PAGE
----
Are you wondering what a NAS is and if you need one? When it comes to home networks, most people believe that buying a good router is sufficient. But the truth is, whether it’s your home network or office set up, you also need to find an effective and scalable storage solution. And this is where NAS comes in!
Possibly you’re currently using either cloud storage like Dropbox or any local physical device such as an external hard drive for data storage. But there are some convincing reasons to start using Network Attached Storage (NAS). Whether you’re drained of paying monthly cloud service fees or need more storage space than you currently have, using NAS makes sense.
Lately, NAS devices are becoming popular with businesses in many industries because of the benefits it offers. The more you know about NAS, the more you’ll think about ditching the cloud. NAS not only provides an added layer of security but also allows centralized file management. Having said that, let’s find out why network-attached storage (NAS) could make a great addition to your home or small office network. But before that, we need to first understand what exactly NAS is.
What is NAS?
Network-attached storage provides the functionality of the cloud, as well as local storage. It allows users to store large amounts of data while also making it accessible from anywhere. A NAS is a mini-server that connects directly to your computer through a USB cable. The set up consists of hardware, known as a NAS box or NAS unit that contains storage drives, processors, and random-access memory (RAM). The NAS software is deployed on the hardware that allows data storage and file sharing.
A NAS device is connected to a network that allows data storage and retrieval from a central location. The authorized network users get a single access point to all their stored data. It’s like setting up a private cloud with additional benefits such as built-in security, file management, and fault-tolerant capabilities. Users get all the benefits of a public cloud, as well as full control.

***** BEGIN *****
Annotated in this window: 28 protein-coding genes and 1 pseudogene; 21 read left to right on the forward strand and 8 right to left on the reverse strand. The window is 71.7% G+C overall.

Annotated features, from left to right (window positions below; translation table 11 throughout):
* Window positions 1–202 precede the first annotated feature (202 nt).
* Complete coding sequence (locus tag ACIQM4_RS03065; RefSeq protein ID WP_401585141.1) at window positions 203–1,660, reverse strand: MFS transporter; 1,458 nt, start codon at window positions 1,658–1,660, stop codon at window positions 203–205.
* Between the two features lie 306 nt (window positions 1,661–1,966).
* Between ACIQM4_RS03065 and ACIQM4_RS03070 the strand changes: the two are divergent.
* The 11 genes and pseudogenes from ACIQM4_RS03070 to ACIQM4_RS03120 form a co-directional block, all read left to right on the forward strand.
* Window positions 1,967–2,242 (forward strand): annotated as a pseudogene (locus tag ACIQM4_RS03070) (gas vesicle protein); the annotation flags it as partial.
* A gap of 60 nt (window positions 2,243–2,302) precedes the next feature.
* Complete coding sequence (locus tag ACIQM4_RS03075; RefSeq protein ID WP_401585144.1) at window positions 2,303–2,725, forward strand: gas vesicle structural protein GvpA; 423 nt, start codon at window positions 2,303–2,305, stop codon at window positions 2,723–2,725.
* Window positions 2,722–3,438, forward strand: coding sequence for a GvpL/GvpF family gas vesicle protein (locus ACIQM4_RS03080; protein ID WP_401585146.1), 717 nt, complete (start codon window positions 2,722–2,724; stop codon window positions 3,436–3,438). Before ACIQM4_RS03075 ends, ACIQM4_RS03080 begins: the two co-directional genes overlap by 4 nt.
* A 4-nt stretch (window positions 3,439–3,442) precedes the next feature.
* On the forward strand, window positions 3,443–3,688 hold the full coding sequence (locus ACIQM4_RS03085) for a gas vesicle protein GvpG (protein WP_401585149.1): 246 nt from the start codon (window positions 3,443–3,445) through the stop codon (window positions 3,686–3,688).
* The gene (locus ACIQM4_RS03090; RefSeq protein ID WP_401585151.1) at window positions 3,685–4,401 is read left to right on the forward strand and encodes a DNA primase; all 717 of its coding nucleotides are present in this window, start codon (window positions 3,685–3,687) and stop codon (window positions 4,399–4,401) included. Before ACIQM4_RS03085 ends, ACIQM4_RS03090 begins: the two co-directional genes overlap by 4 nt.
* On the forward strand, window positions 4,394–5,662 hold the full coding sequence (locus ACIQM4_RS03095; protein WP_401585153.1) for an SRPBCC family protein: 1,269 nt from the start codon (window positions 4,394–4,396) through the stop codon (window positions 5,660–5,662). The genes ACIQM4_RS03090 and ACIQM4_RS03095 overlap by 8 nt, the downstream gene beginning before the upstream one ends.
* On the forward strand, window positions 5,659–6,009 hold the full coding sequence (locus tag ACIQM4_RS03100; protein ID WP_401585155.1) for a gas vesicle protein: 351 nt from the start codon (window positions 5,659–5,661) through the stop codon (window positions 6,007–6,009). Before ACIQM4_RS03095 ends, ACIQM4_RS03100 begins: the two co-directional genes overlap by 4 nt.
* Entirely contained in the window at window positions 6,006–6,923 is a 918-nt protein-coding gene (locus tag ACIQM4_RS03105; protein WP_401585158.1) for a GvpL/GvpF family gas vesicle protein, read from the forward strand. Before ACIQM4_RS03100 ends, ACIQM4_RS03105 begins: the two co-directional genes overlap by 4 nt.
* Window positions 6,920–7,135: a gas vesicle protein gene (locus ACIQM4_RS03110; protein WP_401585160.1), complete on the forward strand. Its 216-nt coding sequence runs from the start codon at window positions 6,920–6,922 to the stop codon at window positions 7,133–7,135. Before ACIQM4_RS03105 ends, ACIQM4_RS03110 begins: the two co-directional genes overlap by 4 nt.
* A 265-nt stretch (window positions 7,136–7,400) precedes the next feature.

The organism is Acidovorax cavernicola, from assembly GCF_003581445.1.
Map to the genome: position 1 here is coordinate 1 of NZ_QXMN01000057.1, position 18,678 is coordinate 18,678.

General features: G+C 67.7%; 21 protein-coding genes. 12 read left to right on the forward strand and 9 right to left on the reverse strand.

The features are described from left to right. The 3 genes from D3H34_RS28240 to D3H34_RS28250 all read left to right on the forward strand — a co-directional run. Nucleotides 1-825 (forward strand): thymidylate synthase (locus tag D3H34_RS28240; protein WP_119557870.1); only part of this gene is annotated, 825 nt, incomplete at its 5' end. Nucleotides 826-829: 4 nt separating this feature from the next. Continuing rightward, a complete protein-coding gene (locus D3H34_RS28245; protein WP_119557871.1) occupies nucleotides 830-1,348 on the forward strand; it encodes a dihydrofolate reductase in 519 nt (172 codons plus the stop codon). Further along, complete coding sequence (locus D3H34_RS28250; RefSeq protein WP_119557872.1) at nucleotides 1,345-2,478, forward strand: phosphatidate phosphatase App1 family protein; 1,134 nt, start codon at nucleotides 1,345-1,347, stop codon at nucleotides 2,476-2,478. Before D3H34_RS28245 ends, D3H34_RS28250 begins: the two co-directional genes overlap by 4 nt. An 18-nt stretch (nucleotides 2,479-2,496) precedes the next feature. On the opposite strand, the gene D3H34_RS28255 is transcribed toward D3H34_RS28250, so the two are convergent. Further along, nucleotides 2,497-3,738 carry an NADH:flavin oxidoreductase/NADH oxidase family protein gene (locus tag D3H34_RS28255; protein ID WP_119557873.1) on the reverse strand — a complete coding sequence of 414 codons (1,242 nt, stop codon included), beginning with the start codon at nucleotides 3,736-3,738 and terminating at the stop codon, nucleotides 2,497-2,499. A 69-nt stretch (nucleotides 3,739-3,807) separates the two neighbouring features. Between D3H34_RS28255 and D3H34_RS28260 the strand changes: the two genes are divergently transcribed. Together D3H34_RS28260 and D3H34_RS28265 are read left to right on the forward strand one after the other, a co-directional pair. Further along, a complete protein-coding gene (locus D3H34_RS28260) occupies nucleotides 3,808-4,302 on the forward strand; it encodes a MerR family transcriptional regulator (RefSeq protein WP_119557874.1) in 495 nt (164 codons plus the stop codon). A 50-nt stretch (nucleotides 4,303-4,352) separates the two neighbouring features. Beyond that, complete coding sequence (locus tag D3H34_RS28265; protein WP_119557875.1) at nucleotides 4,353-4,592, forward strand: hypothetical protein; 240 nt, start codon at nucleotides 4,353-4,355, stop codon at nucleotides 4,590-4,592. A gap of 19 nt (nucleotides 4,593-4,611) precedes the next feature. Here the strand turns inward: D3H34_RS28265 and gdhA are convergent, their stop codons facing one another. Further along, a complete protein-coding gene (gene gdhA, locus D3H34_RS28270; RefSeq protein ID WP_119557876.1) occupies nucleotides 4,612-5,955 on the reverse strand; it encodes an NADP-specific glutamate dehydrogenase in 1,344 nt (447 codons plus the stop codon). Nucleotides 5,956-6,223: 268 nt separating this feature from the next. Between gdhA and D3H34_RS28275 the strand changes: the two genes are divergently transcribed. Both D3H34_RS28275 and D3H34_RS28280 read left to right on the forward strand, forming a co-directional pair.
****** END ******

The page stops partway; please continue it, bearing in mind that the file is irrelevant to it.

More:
Why Use a NAS device for Data Storage?
Setting up a NAS can be a better option than using a cloud or a simple external HDD. In addition to expanding your storage space, it can also keep your data secure. Here are some compelling reasons to use a NAS for data storage.
- Easy to Setup
Setting up a NAS isn’t overly complicated. You don’t need much tech knowledge to set up the server. You simply need to plug the device in and attach it to your network either wirelessly or with an Ethernet cable. Most NAS units work on a web-based interface that is easy to set up.
- More Storage Space
A NAS provides more storage space that is particularly needed by most businesses. As compared to external hard drives, using a NAS can be a better option. NAS can store more data and you don’t even need to carry your drive around with you for file sharing. Instead of transferring your files from one hard drive to another, you can easily get more space inside your laptop or desktop. You can easily find the right NAS for your application as they are available in storage size ranging from hundreds of gigabytes to several terabytes.
- Ensure Data Security
The advanced NAS units have built-in RAID features. This means that data is stored across multiple drives and if one drive suddenly fails, it’s easy to get a copy. The best NAS devices such as Synology NAS also have security features like encryption for disk volumes. However, any device connected to the internet is at the risk of outside attacks by cybercriminals. Human error and physical damage could also result in device failure and data loss. In such unfortunate circumstances, it becomes inevitable to seek the assistance of a Synology NAS Data Recovery specialist.
- Easy File Sharing
Suppose you’re at home and need to access a document stored on your office desktop. In that case, NAS allows you to easily access those files from any other computer. Modern NAS drives have the option to set up remote access. This is particularly beneficial for businesses where multiple people need access to the data.